Monocytes are precursors of macrophages and recruited to the uterus throughout pregnancy to perform important immunological functions. In this study, we hypothesized that pregnant women have reduced peripheral monocyte expression of chemokine receptors and alterations in PBMC responses to microbial stimuli as an adaption to pregnancy and that these changes are less pronounced in women with autoimmunity. We therefore investigated the chemokine receptor expression, migratory behaviour and responses to microbial stimulation of peripheral monocytes from pregnant women at parturition (n=13) and from non-pregnant women (n=9). In addition, we compared healthy pregnant women with women suffering from SLE (n=5), a condition with pronounced systemic inflammation increasing the risk for pregnancy complications. We demonstrate that peripheral monocytes are affected by pregnancy with reduced percentages of CCR2+, CCR5+ and CXCR3+ monocytes of both classical (CD16) and inflammatory (CD16+) subsets and that the trophoblast-secreted chemokine CCL2/MCP-1 recruited monocytes of both subsets in vitro. Further, PBMCs from pregnant women had a divergent response to microbial stimulation with lower CCL5/RANTES and higher CCL2/MCP-1 secretion compared with non-pregnant women. In addition, pregnant women had lower basal PBMC-secretion of CCL5/RANTES and higher basal secretion of IL-10 and CCL2/MCP-1. Interestingly, the women with SLE responded similar to pregnancy as did healthy women with lower percentages of CCR2+, CCR5+ and CXCR3+ monocytes. However, they had increased expression of CCR5 on CD16+ monocytes and heightened PBMC-secretion of CCL5/RANTES. In conclusion, our data indicate that monocyte chemokine receptor expression and the chemokine milieu during pregnancy are tightly regulated to support pregnancy.

  • 31.
    Blomberg, Stina
    et al.
    Uppsala University, Disciplinary Domain of Medicine and Pharmacy, Faculty of Medicine, Department of Medical Sciences.
    Rönnblom, Lars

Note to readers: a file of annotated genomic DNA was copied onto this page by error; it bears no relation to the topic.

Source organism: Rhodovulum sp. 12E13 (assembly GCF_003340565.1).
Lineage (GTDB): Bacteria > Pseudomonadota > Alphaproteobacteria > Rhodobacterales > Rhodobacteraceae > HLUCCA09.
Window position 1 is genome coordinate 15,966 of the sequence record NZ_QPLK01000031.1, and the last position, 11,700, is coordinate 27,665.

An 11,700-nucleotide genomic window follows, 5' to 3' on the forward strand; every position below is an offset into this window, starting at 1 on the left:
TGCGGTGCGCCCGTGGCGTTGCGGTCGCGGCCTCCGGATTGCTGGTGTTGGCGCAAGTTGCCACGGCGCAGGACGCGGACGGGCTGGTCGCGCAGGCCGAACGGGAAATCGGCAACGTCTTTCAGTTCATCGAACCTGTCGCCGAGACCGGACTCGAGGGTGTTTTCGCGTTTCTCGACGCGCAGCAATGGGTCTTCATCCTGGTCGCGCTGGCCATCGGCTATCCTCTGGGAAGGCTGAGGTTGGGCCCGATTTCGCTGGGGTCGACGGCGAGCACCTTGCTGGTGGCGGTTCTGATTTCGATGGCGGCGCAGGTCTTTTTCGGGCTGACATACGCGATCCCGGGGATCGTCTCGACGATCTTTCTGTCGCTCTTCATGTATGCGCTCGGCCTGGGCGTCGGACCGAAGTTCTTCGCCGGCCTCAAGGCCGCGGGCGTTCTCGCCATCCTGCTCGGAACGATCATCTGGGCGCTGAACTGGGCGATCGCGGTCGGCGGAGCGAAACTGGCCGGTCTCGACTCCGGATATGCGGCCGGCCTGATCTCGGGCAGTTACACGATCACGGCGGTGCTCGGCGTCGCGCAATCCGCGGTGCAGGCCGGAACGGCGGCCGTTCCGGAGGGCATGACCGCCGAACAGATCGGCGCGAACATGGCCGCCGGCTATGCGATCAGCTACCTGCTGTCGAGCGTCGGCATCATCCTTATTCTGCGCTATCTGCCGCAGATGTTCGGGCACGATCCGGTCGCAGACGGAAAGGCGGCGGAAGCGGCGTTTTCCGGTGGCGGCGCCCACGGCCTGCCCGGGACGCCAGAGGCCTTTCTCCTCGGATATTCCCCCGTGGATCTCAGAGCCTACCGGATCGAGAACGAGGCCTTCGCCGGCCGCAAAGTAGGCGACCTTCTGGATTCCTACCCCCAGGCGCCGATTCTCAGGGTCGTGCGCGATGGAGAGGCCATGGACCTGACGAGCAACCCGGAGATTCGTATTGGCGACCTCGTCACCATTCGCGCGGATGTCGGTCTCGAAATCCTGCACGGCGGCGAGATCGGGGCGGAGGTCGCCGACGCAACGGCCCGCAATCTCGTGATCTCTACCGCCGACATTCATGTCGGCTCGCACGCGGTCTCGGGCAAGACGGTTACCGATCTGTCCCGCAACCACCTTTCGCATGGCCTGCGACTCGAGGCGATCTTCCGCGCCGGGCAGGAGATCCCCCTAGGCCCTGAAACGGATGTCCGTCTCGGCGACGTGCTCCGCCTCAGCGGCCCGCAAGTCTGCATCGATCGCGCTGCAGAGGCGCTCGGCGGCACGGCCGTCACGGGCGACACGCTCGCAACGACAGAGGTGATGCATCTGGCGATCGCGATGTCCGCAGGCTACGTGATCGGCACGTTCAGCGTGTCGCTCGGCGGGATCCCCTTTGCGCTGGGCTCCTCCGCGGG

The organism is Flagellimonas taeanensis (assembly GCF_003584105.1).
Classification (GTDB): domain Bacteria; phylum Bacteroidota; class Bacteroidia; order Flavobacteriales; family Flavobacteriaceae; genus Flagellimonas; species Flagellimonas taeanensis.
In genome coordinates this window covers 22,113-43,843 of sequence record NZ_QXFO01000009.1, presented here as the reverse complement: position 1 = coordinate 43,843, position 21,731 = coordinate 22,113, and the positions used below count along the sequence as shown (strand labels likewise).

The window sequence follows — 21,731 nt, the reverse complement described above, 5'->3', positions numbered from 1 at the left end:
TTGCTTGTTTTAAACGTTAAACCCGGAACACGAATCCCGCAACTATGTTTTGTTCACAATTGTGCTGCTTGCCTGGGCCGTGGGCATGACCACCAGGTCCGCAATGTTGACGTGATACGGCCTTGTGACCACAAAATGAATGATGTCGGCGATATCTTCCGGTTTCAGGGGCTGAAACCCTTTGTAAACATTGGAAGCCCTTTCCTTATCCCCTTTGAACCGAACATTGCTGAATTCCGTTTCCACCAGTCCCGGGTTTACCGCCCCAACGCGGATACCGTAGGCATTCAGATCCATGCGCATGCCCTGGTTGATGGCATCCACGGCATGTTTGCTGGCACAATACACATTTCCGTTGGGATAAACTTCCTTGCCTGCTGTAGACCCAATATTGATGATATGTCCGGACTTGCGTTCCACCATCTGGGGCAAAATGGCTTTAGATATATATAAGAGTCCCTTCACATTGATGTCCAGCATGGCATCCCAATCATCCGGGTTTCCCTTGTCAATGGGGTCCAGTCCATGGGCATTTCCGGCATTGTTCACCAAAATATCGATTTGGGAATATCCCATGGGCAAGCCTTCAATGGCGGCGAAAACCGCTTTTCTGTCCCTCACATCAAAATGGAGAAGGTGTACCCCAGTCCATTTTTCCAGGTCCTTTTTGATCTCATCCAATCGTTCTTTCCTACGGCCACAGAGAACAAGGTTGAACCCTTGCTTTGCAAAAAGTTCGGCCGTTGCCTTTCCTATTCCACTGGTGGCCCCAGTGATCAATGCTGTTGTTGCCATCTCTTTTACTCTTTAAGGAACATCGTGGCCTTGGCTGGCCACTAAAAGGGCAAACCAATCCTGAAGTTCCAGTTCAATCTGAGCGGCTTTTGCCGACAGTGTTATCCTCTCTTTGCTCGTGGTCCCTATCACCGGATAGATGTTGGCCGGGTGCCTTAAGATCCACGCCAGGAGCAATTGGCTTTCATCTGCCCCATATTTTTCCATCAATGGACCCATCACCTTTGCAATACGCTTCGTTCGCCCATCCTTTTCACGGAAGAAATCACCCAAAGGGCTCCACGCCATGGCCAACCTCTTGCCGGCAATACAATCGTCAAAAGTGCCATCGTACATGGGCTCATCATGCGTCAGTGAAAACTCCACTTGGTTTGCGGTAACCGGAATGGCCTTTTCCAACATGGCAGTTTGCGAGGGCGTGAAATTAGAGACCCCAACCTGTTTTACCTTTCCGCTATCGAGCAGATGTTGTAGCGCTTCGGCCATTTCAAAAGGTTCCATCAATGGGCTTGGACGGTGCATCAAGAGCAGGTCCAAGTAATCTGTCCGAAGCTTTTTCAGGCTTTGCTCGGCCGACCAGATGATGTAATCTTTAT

Uppsala University, Disciplinary Domain of Medicine and Pharmacy, Faculty of Medicine, Department of Medical Sciences.
    Wallgren, A. C.
    Uppsala University, Disciplinary Domain of Medicine and Pharmacy, Faculty of Medicine, Department of Oncology, Radiology and Clinical Immunology.
    Nilsson, Bo
    Uppsala University, Disciplinary Domain of Medicine and Pharmacy, Faculty of Medicine, Department of Oncology, Radiology and Clinical Immunology.
    Karlsson-Parra, A.
    Uppsala University, Disciplinary Domain of Medicine and Pharmacy, Faculty of Medicine, Department of Oncology, Radiology and Clinical Immunology.
    Anti-SSA/Ro antibody determination by enzyme-linked immunosorbent a supplement to standard immunofluorescence in antinuclear antibody screening2000In: Scandinavian Journal of Immunology, ISSN 0300-9475, E-ISSN 1365-3083, Vol. 51, no 6, p. 612-7Article in journal (Refereed)
    Abstract [en]

    The aim of this study was to investigate the frequency and possible clinical relevance of SSA/Ro antibodies, as determined by enzyme-linked immunosorbent assay (ELISA), in patient sera not exhibiting a concomitant positive reaction by the standard immunofluorescence (IF) test using HEP-2 cells as substrate. SSA/Ro reactivity, as shown by ELISA, was found in 285 (7%) of 4025 serum samples consecutively remitted for antinuclear antibody (ANA) screening. Seventy-five of these serum samples (26%), derived from 64 patients, were negative by the IF-ANA screening test. Serum samples from all 64 patients exhibiting SSA/Ro reactivity by ELISA without concomitant positivity by IF-ANA were further investigated by IF using transfected HEP-2 cells hyperexpressing the 60,000 MW SSA/Ro antigen (HEP-2000(R)) and by immunodiffusion (ID) and Western blot. In 55 of these 64 patients, SSA/Ro reactivity could be verified by one or more of the other techniques investigated. Twelve of these patients fulfilled four or more American College of Rheumatology (ACR) criteria for systemic lupus erythematosus (SLE) and another five patients exhibited a histologically confirmed cutaneous lupus erythematosus (LE). In four of the 12 IF-ANA-negative patients with a diagnosis of SLE, the SSA/Ro reactivity was only detectable by ELISA and Western blot. In conclusion, the use of a sensitive ELISA assay could provide a clinically important supplement to the routine ANA screening by IF, which does not detect certain anti-SSA/Ro-containing sera among patients with relevant autoimmune diagnoses. Detection of anti-SSA/Ro antibodies, however, does not alone signify cutaneous LE or SLE but adds weight to these diagnoses that should rely heavily on other clinical information.

  • 32. Bohmova, K
    et al.
    Cerny, M
    Hladikova, Z
    Vrabelova, Z
    Stadlerova, G
    Kverka, M
    Spalova, I
    Chudoba, D
    Pithova, P
    Zacharovova, K
    Brabec, R
    Faresjö, Maria
    Hälsouniversitetet i Linköping.
    Stechova, K